The US state of Pennsylvania's supreme court dismissed another legal challenge to the election by supporters of President Donald Trump on Saturday, further reducing his already near-impossible odds of overturning the results.
A Republican lawsuit had sought to invalidate mail-in ballots in the battleground state that President-elect Joe Biden won by about 81,000 votes — or to throw out all votes and allow the state's legislature to decide the winner.
The court dismissed both claims in a unanimous decision, calling the second one an "extraordinary proposition that the court disenfranchise all 6.9 million Pennsylvanians who voted in the general election."
The lawsuit argued that a Pennsylvania law from 2019 allowing universal mail-in voting was unconstitutional.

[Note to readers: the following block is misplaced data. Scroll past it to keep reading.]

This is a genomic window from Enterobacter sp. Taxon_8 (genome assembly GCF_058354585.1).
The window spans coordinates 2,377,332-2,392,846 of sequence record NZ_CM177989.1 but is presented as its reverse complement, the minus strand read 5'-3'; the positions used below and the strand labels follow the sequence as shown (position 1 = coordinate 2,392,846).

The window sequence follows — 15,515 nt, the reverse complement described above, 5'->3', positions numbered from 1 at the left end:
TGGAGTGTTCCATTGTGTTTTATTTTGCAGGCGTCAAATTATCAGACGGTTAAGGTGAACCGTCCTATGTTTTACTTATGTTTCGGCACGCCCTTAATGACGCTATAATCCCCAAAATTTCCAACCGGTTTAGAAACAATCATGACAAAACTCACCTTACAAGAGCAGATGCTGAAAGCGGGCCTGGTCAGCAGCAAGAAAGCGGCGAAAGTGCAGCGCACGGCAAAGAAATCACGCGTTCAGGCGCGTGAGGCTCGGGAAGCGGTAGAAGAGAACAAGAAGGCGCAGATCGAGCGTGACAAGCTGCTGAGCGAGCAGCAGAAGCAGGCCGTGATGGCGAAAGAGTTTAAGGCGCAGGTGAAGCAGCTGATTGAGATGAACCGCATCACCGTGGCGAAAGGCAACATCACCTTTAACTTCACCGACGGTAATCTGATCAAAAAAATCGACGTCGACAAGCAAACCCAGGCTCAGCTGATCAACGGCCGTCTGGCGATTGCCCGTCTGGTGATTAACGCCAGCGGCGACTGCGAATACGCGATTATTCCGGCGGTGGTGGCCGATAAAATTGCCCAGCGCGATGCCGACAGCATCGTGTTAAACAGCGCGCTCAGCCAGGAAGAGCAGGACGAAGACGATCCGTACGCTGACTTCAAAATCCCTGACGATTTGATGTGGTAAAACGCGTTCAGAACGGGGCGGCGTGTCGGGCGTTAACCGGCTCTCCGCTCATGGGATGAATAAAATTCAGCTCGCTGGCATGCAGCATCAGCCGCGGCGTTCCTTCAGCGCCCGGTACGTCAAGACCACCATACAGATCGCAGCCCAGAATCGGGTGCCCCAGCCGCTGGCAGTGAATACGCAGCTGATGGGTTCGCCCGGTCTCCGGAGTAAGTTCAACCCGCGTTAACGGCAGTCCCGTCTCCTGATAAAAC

The judges said that their November 21 challenge to the law was filed too late, coming more than a year after it was enacted and with the election results "becoming seemingly apparent."
Pennsylvania officially certified Biden's victory there on November 24. The lawsuit had also sought to stop certification.
Saturday's decision follows a long line of similar ones, including a ruling the day before in which a federal appeals court flatly dismissed Trump's claim that the election was unfair and refused to freeze Biden's win in Pennsylvania.
Trump has refused to give up on his claims of fraud in the November 3 election despite his repeated court defeats, tweeting bizarre conspiracy theories and vowing to continue his legal fight.
On Thursday, he said for the first time that he would leave the White House if Biden is officially confirmed the winner by the Electoral College on December 14.
But on Friday he tweeted that "Biden can only enter the White House as president if he can prove that his ridiculous '80,000,000 votes' were not fraudulently or illegally obtained."
Biden, who is to be sworn in on January 20, won 306 votes in the Electoral College to Trump's 232.
The president-elect has said that Americans "won't stand" for attempts to derail the vote outcome.